LiveZilla Live Chat Software
Law Office of Robert Keates - Austin Criminal Defense Lawyer offering
Student Discounts, Reduced Fees, and Payment Plans in Austin and San Marcos
keates law firm
DWI Defense Guide
Drug Possession Guide
Overview of Texas Criminal Cases
4th Amendment Illegal Searches
5th Amendment Miranda Rights Guide
Burdens of Proof Overview

Arraignment and First Settings

Arraignment is for general purposes, the first court date an individual will have after being arrested.  While some counties hold an Examining Trial for Bail purposes within 48 hours of arrest before a magistrate, the arraginment will typically be the first court hearing before a judge. While each county differs slightly, three main things will happen at the arraignment.

Confirmation of Identity – The Judge and court will address the defendant by name and identifying information, in order to ensure they have the correct person.

Defendant Informed of Charging Document – This is where the court will inform the defendant of the charges and why he or she is in court. By this time, it should be apparent for the defendant, but the tradition comes from long ago when the King and courts of nobility routinely arrested people and held them without reason, refusing to tell the arrestees why they were being detained. Formally, the Court is to read word for word from the charging document, however, the defense attorney will normally waive the formal reading, since it is merely a triviality.  The defendant and attorney will receive a copy of the charging document, called an information or complaint.

How do you Plead? The Judge will ask the defendant, normally though the defense attorney, how the defendant wishes to plead. The answers are not guilty, guilty, or no contest (nolo contendere, however generally that plea is reserved for non-criminal matters only).  Unless there is a special reason to plead at arraignment, the normal course of action is to enter a plea of not guilty, regardless of whether the defendant desires a full trial or wants to plead guilty at a later date.  If the latter is true, the defendant will consult with the attorney concerning the charges and spend time plea bargaining with the District Attorney or Judge in order to come to an agreement as to the outcome of the case and a date upon which the guilty plea may be entered.

Should I have an Attorney Present at my Arraignment? Do I need to Hire one for the court date? The short answer is no, you do not need an attorney, but the wise choice is to have one present at all court appearances. Often times at arraignment (especially on lower level charges) the Distrct Attorney or Judge may offer you a plea bargain right away. For instance, suppose you are being arraigned on a petty theft for shoplifing from Target. You get an offer for 3 years probation, $1500 fines, and 300 hours of community service. Do you take that? You may feel the offer is great since there is no jail time associated with the offer, but you have no way to compare that offer to other available options. Having an attorney present at your arraignment, as well as all court dates, will help you in making an evaulation as to whether the offer is fair or not. In the above example, an attorney may tell you that probation for so long is too high, and that other clients have been getting 120 hours of service. Your attorney can argue and may get you the better deal. Conversely, you may be given an offer that is extremely low compared to the normal sentencing in the court. The attorney could then advise you to accept the offer while it is still on the table.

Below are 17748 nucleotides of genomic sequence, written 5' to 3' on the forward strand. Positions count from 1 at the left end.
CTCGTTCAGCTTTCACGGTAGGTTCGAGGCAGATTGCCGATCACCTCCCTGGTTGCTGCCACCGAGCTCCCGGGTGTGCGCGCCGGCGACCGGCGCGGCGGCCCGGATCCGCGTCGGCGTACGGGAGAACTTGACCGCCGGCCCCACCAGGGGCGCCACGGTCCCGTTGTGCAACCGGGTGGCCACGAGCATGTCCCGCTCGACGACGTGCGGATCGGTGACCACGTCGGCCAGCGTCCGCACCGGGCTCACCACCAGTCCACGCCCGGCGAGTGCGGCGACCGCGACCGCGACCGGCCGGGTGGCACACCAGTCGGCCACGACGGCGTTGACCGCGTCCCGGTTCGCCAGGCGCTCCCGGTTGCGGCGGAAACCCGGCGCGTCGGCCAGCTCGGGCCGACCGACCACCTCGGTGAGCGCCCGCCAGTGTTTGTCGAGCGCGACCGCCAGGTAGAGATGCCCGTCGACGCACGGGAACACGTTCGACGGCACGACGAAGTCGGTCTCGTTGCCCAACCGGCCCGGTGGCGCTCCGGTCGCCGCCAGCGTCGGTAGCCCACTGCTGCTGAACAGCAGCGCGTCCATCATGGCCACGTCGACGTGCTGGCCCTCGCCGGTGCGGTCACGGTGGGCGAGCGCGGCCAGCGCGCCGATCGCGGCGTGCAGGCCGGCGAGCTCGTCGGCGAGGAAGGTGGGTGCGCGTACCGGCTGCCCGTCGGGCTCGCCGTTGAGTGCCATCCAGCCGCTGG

For More Information, try:
Texas Criminal Law Blog & Discounts and Payment Plans

* Low Affordable Rates * No Hidden Fees * Speak Directly to Lawyers All the Time*
* All Credit Cards Accepted * Payment Plans and Discounts *

Call Us for a Free Consultation at 512-216-3211


Free Case Evaluation

Frequently Asked Questions

Austin Criminal Defense Lawyer Association
Austin Criminal Defense
Lawyer Association
Go Local Austin Texas State Bar Lawyer

The Law Office of Robert Keates handles a broad spectrum of criminal defense trials and cases, ranging from
misdemeanors to felony charges. 100% of our practice is criminal defense in nature, allowing us to focus only on defending you.

All initial phone or email consultations are free, confidential, and without obligation.
Serving Austin Texas and surrounding areas, including: Austin, Travis County, and San Marcos, Hays County.

Legal Disclaimer: Until the Law Office of Robert Keates or an associated criminal defense lawyer with the Law Office receives a signed fee agreement
along with deposit or payment, there is no legal contract for any type of legal representation, despite any general advice or information found on this site.
google plus icon facebook icon twitter icon linkedin iconAustin Lawyer BlogJusticia Lawyers
700 Lavaca St #1400, Austin, Texas 78701
Ph: 512-216-3211 Fax: 888-709-6040

Business Hours: M-F 9:00am to 5:30pm
Office Visits by Appointment Only

Green Paperless Office
  Serving Austin Travis County, & San Marcos, Hays County Texas  
  All Rights Reserved 2006+ by Robert Keates  

Law Office of Robert Keates - Austin Criminal Defense Lawyer offering Student Discounts, Reduced Fees, and Payment Plans in Austin and San Marcos

Law Office of Robert Keates

700 Lavaca St #1400 Austin, TX (512) 216-3211
Austin Lawyer handling Misdemeanor and Felony Criminal Cases 5 out of 5 based on 3 reviews